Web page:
South Korean startups are banking on their country’s similarities with Vietnam — a shared popular obsession with education, similar rituals, a history of a divisive civil war, and a current focus on manufacturing and integration with international trade — to give them an advantage in expanding their business there as Vietnam looks to follow in South Korea’s steps to become one of the next Asian tigers.
South Korea is already a big investor in the Southeast Asian nation, however now it is startups in areas like cosmetics and hotel smartphone apps that are joining in on the investment.
“I think Vietnam startup [investment] is really going up now,” Jisoo Kang, chief executive officer of Fluto, a South Korean startup that conducts user testing on digital products, said.
While South Korean behemoths have conquered international television and automobile markets, the next phase of growth is in developing nations such as Vietnam. Its gross domestic product growth rate is 7% annually, compared with South Korea’s growth rate of 2%.
However, the path taken by Korean behemoths could also help startups. A Korean logistics startup called 2Luck said it would look for opportunities to cooperate with companies already in Vietnam’s industrial sector.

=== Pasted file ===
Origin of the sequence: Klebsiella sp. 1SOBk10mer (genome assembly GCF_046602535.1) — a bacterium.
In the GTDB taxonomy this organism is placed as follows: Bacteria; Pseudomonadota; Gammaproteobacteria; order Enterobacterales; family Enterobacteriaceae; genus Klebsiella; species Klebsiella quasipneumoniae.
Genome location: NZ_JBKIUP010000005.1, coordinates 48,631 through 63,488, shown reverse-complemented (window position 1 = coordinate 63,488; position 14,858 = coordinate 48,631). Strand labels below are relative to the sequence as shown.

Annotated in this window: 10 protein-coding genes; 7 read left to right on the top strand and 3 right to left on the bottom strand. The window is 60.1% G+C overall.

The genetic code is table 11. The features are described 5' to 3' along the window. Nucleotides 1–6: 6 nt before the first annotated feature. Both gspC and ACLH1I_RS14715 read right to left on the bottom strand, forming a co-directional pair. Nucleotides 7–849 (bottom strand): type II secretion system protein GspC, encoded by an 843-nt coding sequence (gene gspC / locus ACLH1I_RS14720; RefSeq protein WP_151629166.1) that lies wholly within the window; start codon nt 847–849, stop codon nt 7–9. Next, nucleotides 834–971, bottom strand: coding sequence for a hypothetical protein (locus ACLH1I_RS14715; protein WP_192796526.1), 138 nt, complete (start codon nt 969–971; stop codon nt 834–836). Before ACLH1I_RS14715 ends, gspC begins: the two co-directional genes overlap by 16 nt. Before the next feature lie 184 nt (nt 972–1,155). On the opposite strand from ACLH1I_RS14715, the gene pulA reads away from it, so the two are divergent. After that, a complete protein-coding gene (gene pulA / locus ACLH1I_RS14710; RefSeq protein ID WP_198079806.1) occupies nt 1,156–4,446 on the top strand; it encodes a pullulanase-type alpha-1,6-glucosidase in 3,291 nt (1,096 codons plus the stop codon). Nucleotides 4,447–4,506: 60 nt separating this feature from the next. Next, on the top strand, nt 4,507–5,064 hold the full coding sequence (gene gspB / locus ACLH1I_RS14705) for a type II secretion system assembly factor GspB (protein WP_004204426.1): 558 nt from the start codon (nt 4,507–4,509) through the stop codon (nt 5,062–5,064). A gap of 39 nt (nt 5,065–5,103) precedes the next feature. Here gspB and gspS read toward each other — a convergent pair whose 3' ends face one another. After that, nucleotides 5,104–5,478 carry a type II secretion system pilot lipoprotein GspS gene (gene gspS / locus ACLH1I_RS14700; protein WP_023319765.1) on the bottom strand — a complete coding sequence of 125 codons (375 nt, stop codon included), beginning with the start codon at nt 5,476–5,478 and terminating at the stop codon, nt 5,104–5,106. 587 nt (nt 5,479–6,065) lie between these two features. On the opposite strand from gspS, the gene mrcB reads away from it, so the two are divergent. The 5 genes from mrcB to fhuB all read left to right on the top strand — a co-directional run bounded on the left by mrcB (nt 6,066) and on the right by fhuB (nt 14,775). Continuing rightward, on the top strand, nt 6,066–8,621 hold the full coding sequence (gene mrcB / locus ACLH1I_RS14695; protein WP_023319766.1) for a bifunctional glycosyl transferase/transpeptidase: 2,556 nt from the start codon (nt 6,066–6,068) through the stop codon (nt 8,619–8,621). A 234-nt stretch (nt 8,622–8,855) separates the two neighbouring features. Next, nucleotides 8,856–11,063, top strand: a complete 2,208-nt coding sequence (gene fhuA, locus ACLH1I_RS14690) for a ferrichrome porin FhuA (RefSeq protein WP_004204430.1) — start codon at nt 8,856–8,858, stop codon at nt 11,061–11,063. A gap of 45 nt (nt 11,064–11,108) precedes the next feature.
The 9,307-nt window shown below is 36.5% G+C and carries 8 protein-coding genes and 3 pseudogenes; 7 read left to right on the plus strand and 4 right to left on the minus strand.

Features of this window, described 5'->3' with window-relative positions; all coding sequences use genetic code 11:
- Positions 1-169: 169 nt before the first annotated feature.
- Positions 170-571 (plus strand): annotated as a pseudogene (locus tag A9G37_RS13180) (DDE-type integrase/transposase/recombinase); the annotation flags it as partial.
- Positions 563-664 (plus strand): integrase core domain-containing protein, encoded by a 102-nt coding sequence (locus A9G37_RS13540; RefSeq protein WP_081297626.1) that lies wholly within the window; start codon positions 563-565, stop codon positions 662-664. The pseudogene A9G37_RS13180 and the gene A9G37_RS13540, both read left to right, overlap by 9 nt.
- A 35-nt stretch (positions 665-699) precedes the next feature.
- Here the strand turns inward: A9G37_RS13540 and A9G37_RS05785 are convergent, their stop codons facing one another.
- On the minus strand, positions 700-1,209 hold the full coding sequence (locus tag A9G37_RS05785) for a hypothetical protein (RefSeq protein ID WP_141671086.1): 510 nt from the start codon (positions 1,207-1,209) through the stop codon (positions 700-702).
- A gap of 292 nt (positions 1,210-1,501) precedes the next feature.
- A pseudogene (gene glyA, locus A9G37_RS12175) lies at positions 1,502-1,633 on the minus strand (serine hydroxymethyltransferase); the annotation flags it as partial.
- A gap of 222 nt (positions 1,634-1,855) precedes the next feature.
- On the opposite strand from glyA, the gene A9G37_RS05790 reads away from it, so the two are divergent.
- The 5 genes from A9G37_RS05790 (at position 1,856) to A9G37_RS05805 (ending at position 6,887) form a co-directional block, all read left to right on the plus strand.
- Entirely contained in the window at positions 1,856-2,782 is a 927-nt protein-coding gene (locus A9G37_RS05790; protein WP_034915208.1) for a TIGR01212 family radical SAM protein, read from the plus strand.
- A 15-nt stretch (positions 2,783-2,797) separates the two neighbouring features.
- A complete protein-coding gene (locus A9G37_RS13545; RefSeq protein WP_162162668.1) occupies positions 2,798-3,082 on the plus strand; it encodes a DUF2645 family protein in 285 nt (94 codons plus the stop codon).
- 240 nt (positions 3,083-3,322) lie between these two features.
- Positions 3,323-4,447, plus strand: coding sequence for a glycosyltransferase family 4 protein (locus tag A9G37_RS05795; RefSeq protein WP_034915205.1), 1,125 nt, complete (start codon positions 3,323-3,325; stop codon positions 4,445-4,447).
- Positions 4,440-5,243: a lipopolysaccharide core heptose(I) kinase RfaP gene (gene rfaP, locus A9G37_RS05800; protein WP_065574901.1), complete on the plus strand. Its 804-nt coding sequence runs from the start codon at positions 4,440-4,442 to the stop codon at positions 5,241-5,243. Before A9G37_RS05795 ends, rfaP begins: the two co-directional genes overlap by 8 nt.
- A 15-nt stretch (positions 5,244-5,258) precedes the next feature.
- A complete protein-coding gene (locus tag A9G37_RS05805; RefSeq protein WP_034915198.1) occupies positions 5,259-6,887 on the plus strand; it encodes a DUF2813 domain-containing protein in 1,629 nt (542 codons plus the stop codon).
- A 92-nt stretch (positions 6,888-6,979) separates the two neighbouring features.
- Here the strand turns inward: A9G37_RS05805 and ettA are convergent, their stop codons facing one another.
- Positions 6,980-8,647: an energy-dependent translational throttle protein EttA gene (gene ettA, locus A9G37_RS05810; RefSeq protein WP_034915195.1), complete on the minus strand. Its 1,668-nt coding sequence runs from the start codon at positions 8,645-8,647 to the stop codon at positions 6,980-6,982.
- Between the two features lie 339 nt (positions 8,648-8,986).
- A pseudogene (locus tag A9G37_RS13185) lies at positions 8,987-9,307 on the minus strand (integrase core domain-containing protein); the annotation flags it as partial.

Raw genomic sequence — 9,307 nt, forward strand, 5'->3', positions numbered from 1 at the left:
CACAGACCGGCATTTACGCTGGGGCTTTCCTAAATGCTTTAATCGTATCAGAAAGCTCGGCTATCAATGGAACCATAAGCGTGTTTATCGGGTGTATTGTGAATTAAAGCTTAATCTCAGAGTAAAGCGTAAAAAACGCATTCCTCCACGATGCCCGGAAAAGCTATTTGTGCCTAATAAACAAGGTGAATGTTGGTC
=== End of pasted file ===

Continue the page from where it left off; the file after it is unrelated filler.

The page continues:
“There are many Korean manufacturers here,” Kim Seungyong, chief executive officer of 2Luck, said.
His company aims to increase logistics efficiency by, for example, connecting truck drivers who have delivered cargo with clients for their return trips.
Other startups are looking at commonalities between Vietnam and South Korea; Vietnamese give high ratings for everything from Korean pop music to Korean drama shows, and intermarriage between the two nationalities is common.
Approach to education
One commonality is education. Just as Korean students obsess over tests and spend hours outside of school preparing for them, so too do their Vietnamese counterparts, and Vietnam has the high international test scores to show for it. The KEII Platform, an education company, calls itself South Korea’s first “edtech,” or education technology, business, and its services include teaching math to students via video and having students record themselves doing math on a smartphone app.
“We want to be the No. 1 education platform in Vietnam,” Peter Lee, chief executive officer of the KEII Platform, said in October.
However they have a lot of competition — they are not the first startup to seek opportunity in the market for education services. Vietnamese companies such as Topica, Elsa, and Yola are in the market here already.